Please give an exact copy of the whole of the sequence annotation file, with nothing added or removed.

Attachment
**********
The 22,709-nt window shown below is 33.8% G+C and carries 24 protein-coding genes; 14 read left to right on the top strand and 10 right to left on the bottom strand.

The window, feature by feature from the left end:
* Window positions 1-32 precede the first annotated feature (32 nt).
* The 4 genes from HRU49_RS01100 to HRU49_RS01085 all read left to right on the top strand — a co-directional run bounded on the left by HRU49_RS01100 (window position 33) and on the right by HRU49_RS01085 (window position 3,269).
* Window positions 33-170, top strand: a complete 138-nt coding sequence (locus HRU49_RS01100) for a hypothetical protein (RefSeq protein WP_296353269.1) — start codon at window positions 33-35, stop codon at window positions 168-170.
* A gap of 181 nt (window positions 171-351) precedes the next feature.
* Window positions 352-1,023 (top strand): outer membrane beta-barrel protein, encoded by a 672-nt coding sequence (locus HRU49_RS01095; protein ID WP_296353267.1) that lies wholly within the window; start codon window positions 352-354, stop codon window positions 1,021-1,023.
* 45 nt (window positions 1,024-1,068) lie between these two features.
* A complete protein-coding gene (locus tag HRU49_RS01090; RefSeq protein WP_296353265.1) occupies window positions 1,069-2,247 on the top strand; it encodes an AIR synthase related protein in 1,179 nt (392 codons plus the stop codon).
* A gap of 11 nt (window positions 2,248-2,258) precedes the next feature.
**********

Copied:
The 22,709-nt window shown below is 33.8% G+C and carries 24 protein-coding genes; 14 read left to right on the top strand and 10 right to left on the bottom strand.

The window, feature by feature from the left end:
* Window positions 1-32 precede the first annotated feature (32 nt).
* The 4 genes from HRU49_RS01100 to HRU49_RS01085 all read left to right on the top strand — a co-directional run bounded on the left by HRU49_RS01100 (window position 33) and on the right by HRU49_RS01085 (window position 3,269).
* Window positions 33-170, top strand: a complete 138-nt coding sequence (locus HRU49_RS01100) for a hypothetical protein (RefSeq protein WP_296353269.1) — start codon at window positions 33-35, stop codon at window positions 168-170.
* A gap of 181 nt (window positions 171-351) precedes the next feature.
* Window positions 352-1,023 (top strand): outer membrane beta-barrel protein, encoded by a 672-nt coding sequence (locus HRU49_RS01095; protein ID WP_296353267.1) that lies wholly within the window; start codon window positions 352-354, stop codon window positions 1,021-1,023.
* 45 nt (window positions 1,024-1,068) lie between these two features.
* A complete protein-coding gene (locus tag HRU49_RS01090; RefSeq protein WP_296353265.1) occupies window positions 1,069-2,247 on the top strand; it encodes an AIR synthase related protein in 1,179 nt (392 codons plus the stop codon).
* A gap of 11 nt (window positions 2,248-2,258) precedes the next feature.